By Stuart Lawrence
BSc( Hons) MSc(Chiro) MSc (Eng) Process Safety PgD Animal Chiropractic MBVCA MIVCA
1.1 Position Statement
The stomatognathic system is made up of a number of structures around the face, head and neck, centred around the Temporomandibular joint.
A literature review was carried out on the very limited information available. PubMed and other sites, all of which were in agreement, that due to neurological links, dysfunction of the stomatognathic system can cause postural and other neurological changes throughout the body.
This paper postulates that if the causative factors are not addressed by an appropriately qualified RAMP (Register of Animal Musculoskeletal Practitioners) and British Chiropractic Veterinary Association (BVCA) registered Animal/Veterinary Chiropractor, Stomatognathic dysfunction could lead to long term biomechanical degenerative conditions as described in the literature by Lantz, alongside chronic neurological disorders such as, (similar to those experienced by humans), headaches.
It is also postulated that use of poorly fitting bits, heavy handed bit used by either novice riders or overly zealous dressage riders or race jockeys, or repetitive actions that involve the jaw, such as fly ball in agility dogs, has a negative effect on the stomatognathic system. These hypotheses are made in the absence of any contrary evidence found to date.
It is considered that this subject requires further investigation as a matter of urgency.
2.1 Main Body
According to the Academy of Prosthodontics, the stomatognathic system is made up of a multitude of structures around the jaw region and by way of the muscular attachments to the skeleton, also include areas around the cervical region. The primary components consist of the maxilla and mandible, the dental arches, soft tissues nerves, blood vessels, and the Temporomandibular joint (TMJ) and the muscles associated with chewing, i.e. the masticatory muscles.
The Options for Animals UK: Animal Chiropractic course 2018, anatomy and neurology notes, include the tongue, hyoid bone and the long strap muscles associated with the neck, including the brachiocephalicus and sternocephalicus muscles as part of this system.
The relationship of the head, neck and tempero-mandibular joint (TMJ) and all the associated parts is known as the “cranio-cervico-mandibular system”. There are also significant neurological links between the afferent (sensory) and efferent (motor) innervations of the stomatognathic system and the motor and sensory areas of the cerebral cortex (Nakahara, H. et al. Journal of Dental Research, 83: pp307–11, 2004)
As far back as the 1800’s, it was discovered that stimulation of hemispheres of the brain (i.e. the motor cortex) could affect skeletal muscle groups and removal of said parts of the cortex caused functional disturbances of the same structural muscles. Ferrier (1876)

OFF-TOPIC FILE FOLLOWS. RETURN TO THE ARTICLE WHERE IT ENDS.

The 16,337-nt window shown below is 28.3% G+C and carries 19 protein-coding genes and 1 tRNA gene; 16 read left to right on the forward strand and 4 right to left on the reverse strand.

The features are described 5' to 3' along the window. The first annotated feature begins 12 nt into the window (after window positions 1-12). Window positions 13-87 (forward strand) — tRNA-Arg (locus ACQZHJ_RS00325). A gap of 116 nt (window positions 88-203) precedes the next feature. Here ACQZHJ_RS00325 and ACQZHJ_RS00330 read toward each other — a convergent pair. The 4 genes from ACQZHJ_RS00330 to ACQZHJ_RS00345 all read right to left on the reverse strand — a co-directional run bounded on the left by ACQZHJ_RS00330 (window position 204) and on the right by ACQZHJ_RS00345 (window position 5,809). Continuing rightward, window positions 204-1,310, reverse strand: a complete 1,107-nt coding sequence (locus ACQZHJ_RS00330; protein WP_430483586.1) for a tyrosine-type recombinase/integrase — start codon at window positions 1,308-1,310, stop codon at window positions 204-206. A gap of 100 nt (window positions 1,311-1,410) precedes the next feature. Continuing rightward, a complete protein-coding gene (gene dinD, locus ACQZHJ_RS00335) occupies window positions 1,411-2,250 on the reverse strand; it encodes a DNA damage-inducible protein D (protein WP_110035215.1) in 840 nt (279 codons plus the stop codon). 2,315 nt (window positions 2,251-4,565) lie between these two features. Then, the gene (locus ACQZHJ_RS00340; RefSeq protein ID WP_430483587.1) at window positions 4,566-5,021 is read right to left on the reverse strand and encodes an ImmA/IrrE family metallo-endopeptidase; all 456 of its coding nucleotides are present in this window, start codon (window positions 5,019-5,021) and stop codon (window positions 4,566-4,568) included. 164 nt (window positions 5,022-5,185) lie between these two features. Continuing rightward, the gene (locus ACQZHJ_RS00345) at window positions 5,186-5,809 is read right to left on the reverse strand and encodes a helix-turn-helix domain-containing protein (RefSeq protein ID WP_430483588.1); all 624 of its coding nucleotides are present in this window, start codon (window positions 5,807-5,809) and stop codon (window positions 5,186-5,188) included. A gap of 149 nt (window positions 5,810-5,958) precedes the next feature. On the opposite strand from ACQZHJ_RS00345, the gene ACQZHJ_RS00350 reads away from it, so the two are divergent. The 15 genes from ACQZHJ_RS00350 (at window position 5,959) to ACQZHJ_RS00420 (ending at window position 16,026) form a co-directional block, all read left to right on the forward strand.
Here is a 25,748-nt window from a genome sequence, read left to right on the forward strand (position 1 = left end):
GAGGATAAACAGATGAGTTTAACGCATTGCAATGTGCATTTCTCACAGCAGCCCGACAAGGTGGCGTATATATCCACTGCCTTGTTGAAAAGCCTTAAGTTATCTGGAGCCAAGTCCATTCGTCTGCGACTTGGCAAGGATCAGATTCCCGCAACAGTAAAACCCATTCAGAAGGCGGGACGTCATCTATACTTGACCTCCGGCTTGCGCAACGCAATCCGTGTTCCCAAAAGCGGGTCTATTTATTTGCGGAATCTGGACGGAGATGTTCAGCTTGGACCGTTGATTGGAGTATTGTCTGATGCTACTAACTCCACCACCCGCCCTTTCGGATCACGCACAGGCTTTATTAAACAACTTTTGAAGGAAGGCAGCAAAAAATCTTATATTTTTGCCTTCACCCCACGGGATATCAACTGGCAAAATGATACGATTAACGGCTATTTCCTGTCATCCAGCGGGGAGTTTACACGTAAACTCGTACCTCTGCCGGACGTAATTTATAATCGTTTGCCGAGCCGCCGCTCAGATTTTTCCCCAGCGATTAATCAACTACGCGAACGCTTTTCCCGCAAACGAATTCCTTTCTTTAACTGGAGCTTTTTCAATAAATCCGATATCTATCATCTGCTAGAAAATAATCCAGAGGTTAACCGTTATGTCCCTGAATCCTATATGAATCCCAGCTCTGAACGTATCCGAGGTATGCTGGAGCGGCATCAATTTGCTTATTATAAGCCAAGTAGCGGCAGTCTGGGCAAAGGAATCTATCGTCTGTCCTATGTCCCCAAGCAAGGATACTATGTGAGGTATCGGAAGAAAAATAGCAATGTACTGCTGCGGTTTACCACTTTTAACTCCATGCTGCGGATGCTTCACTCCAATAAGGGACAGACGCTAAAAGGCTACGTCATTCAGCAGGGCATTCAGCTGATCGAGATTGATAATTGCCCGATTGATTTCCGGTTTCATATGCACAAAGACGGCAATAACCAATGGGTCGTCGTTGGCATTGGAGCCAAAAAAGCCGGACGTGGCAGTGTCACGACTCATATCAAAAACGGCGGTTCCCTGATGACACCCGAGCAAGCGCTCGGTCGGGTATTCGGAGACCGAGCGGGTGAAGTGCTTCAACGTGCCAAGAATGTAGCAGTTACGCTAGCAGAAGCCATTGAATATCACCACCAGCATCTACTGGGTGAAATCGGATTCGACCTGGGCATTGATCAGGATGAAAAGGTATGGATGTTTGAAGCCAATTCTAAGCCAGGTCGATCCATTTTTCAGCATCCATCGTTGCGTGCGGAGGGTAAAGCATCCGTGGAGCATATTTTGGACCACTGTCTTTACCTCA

According to the meshb.nlm.nih.gov, the term stomatognathic system, first came into regular use around the late 1980’s, yet studies pertaining to the stomatognathic system did not take place, as far as can be determined, until the mid to late 90’s and even then, these were few and far between 90’s.
More recently the relationship between the stomatognathic system and postural issues has been made in a position statement to SOTO USA by Dr Charles Blum in 2008.
However, in the veterinary-chiropractic field, a search of PubMed reveals an absence of studies on the subject. In relation to equines and subsequently canines, there would appear to be even less research. There appears to be much human and animal work carried out into investigations of occlusional issues, yet investigation into problems that arise as a result of bit and bridle use, or in the case of dogs, muzzle, halti and lead use, appears to be very limited to the point of being non-existent.
Pet owners need to be made aware that certain methods of “controlling” their animals, by means of poor bit and bridle use, incorrectly measured and fitted muzzles, halti or even repetitive activities such as fly ball, can actually result in a range of physical problems. As such it is surely time to investigate the risks further and educate people of the risks in order to prevent their animals suffering unnecessarily.
According to the Oxford On-Line Dictionary, the definition of ‘posture’ is as follows:
“The position in which someone holds their body when standing or sitting. A particular pose adopted by a bird or other animal, interpreted as a signal of a specific pattern of behaviour.”
According to Loffe M., posture involves muscle activation, all controlled by the central nervous system. Any deviation from the neutral posture is driven by the cerebellum and transmitted by multisensory inputs from the visual, vestibular and somatosensory neurones.